A fall day in Colorado. Above Geneva Creek, 90 mins west of Denver, 12,000 ft.

A Positive Path

A fall day in Colorado. Above Geneva Creek, 90 mins west of Denver, 12,000 ft.
A fall day in Colorado. Above Geneva Creek, 90 mins west of Denver, 12,000 ft.

 

I’m inclined to judge—people, places, my dogs, myself. I’m inclined like some rotten old tree, bent toward an undefined but clearly negative gravitational mass. And none of this is new, of course. I’m certainly not the only one afflicted by this proclivity. My mind, my ego, or the “I” of which “I” speak is effectively a resistance device, manufacturing judgment and negativity; bush-whacking through a daily span usually by toil and brow-sweat and a hell of a lot of swearing.

But this I know.

And therein lies the hope.

With self-knowledge always comes a liberating ability—that of choice. I can choose to see that negative inclination for what it is and I can let go of it. Or at least I can sit back and watch the movie play out, knowing that “I” am that movie’s audience, not the film itself. And then, with practice, I can choose the opposite of that negativity. Or rather, once that darkness is isolated and dropped, something else will shine through. Of its own accord. Not by any force of “my” will. What shines through (this strange light) is the stuff of life. Babies are born from it. Great and beautiful things are built from it. Good books are written from it and brilliant, creative ideas are infused with its effluent (which is green-golden, btw).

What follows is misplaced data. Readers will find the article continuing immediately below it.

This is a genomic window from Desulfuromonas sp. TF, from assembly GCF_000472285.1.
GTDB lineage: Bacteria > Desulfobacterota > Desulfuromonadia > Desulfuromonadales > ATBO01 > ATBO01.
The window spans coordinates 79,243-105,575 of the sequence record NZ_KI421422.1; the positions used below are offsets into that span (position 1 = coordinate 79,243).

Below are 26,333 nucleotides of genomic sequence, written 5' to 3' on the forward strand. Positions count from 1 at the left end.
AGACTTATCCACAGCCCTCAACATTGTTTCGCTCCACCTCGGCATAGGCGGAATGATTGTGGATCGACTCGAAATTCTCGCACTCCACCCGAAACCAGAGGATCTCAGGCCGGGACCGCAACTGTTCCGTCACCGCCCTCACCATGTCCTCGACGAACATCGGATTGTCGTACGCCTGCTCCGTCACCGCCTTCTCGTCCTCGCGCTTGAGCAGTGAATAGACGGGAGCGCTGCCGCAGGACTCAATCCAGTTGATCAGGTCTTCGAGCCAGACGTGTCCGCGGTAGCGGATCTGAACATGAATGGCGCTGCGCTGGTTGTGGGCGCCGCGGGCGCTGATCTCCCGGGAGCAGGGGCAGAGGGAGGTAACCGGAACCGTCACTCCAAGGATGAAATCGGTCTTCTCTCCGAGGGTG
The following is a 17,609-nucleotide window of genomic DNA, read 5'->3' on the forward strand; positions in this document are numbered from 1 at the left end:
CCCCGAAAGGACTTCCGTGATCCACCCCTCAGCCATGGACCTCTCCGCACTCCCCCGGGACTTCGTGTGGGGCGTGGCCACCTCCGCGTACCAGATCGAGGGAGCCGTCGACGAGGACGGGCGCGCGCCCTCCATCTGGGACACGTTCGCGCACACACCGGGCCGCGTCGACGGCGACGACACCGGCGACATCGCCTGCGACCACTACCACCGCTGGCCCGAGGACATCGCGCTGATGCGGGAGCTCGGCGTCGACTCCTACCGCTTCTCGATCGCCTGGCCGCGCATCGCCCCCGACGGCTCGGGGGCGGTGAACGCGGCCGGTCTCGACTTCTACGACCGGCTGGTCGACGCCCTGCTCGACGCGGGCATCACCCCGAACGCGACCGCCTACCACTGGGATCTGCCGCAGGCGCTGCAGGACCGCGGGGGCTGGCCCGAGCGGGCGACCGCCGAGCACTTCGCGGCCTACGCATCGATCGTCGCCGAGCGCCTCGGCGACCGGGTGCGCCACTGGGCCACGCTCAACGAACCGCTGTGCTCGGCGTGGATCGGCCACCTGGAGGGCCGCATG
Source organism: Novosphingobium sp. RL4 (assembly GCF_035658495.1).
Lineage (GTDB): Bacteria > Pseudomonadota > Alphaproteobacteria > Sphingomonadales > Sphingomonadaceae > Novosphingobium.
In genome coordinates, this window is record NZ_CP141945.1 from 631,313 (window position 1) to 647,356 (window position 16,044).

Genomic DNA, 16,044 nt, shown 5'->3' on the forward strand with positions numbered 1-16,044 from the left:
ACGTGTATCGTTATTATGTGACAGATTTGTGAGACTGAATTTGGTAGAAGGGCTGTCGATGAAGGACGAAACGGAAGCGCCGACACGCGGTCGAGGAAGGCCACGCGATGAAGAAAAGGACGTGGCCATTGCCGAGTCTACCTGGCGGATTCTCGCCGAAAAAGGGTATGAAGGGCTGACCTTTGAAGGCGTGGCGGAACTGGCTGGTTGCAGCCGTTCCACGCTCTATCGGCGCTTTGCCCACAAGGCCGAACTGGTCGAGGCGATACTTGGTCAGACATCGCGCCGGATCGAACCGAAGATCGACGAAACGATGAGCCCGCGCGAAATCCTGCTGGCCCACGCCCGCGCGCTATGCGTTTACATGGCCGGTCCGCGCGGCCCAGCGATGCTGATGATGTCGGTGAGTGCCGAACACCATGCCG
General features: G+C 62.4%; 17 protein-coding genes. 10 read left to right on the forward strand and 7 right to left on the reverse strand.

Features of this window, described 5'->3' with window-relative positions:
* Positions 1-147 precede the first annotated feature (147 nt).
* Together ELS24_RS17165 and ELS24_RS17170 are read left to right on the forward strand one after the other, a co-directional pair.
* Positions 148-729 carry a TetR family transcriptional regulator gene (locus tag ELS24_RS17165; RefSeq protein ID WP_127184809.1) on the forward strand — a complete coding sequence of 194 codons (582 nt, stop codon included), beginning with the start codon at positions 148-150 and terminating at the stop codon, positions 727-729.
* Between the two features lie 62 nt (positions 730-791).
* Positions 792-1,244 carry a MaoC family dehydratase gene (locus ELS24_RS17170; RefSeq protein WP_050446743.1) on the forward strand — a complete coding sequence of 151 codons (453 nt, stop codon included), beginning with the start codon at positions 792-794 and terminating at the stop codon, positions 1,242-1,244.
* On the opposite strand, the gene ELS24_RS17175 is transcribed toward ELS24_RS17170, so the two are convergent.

All of this is very out there. Yeah. But I’m speaking really of something simple…choosing to live a positive life; choosing to swim against the current of the (brown, fetid) negativity flood. We’re surrounded by it, breathing it, eating it. Turn on the television. Turn on Fox News. Listen to someone whine and whinge (I love the British and their words). Drive 15 minutes somewhere between the hours of 4 and 6PM. Negativity, anger, defeatism, jaded acquiescence and “acceptance” of things that are wrong with our society—these are all everywhere; ubiquitous, superfluous, as abundant as ignorance and garbage and obesity and carbon emissions.

When you make the conscious choice to let all of that external influence flow past you, when you no longer listen to those same (brown, fetid) voices in your own head, something incredible happens. You find the true life within and that feeling is purely positive. It’s also pure joy. Live through this, write through this, create through this, go shopping at Walmart through this, change your kid’s diaper through this—and the world will be a place none of us now would recognize.


Will Burcher is a former police officer and current author of “The GAIAD,” a story of ancient secrets not quite forgotten and the positive power of global perspective. He lives and works in Colorado, USA.


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